It seems like a logical conclusion that if your streets are clogged, you need more lanes for cars. But, in a curious phenomenon known to urban planners, cars seem to fill whatever space they're given.
What many cities have found is the opposite. Build bike lanes, sidewalks and better public transportation, throw in a few trees lining the streets for good measure, and traffic often slackens. The traffic that does flow through flows in a more orderly, safe fashion.
Strategies for reducing congestion -- like HOV lanes, bike and walking lanes and other traffic calming features like narrow lanes increase traffic congestion by some measures typically used by planners, but reduce per capita delay because "they reduce total vehicle mileage and allow traffic to flow more smoothly," according to the Victoria Transport Policy Institute.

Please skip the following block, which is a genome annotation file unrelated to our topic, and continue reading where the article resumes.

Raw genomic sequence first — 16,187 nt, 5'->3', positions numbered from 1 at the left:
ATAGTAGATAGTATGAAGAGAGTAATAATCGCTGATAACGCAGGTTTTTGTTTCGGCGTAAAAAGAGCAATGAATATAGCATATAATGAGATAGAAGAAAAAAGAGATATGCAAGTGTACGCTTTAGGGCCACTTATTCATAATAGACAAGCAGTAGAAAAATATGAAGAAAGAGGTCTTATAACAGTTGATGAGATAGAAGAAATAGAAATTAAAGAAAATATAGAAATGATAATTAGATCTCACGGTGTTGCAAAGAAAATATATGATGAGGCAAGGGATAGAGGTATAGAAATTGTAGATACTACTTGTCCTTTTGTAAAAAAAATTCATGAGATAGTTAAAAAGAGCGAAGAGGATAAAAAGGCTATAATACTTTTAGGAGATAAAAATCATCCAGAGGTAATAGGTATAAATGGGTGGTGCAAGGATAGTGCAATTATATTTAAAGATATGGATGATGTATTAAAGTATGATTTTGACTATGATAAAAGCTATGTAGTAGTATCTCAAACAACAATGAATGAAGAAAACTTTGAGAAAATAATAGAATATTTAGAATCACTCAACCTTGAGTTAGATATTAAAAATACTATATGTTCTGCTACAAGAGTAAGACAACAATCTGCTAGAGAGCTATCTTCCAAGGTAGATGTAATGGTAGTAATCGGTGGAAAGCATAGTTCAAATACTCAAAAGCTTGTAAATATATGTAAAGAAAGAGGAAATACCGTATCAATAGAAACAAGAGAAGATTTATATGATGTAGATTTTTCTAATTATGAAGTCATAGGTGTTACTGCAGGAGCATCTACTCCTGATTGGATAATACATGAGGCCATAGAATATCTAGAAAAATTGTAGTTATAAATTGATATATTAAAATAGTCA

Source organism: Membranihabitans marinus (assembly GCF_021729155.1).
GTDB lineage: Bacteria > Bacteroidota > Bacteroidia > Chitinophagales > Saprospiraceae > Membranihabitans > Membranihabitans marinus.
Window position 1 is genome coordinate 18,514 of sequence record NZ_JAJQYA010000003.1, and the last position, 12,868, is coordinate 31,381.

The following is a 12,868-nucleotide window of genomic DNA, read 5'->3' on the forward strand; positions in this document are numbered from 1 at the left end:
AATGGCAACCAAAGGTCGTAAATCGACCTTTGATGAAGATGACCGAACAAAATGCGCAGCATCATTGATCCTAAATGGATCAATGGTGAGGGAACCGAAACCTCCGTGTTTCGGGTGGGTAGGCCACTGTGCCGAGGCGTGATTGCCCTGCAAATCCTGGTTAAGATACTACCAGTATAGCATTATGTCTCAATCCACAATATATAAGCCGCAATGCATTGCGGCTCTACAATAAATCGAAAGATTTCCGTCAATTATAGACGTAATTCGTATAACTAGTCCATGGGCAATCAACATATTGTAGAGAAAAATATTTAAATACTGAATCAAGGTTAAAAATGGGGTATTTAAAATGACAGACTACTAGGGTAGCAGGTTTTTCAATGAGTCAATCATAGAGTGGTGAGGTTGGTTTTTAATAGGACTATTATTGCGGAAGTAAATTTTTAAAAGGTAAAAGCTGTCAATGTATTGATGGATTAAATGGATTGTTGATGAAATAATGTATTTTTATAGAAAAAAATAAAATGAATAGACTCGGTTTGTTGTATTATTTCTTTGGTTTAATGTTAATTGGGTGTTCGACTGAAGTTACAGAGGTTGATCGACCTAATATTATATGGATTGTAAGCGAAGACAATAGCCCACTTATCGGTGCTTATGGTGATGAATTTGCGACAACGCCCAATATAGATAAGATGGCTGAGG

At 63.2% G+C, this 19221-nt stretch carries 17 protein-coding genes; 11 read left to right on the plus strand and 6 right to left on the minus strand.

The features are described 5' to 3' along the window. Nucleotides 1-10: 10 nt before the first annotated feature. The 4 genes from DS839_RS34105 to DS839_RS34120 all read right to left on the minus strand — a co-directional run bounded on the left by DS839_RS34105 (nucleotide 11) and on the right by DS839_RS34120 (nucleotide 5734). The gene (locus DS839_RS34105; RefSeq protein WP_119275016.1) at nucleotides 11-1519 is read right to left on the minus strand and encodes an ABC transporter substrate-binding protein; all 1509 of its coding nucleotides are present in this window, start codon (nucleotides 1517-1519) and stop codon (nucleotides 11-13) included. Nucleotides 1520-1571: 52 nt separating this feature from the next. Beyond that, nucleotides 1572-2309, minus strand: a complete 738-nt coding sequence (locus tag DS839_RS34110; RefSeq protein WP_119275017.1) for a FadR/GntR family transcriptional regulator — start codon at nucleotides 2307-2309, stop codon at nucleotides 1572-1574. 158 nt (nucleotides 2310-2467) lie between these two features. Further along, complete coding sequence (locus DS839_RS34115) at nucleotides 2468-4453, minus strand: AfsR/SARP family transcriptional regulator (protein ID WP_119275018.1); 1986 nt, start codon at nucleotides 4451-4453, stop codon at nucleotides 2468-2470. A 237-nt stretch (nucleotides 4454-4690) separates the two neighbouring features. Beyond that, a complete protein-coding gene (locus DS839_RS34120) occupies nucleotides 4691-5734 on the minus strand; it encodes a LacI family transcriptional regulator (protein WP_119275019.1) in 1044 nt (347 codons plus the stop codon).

Other studies have found similarly mixed results. It's a mantra of the new urbanist design paradigm, one that is increasingly being considered in "smart growth" strategies across the country designed to combat sprawl by investing in existing cities and villages. At its heart, it isn't about transportation -- it's about people, and creating great communities where people can live, work and play.
But isn't that the kicker? Transportation isn't really about cars in the first place.
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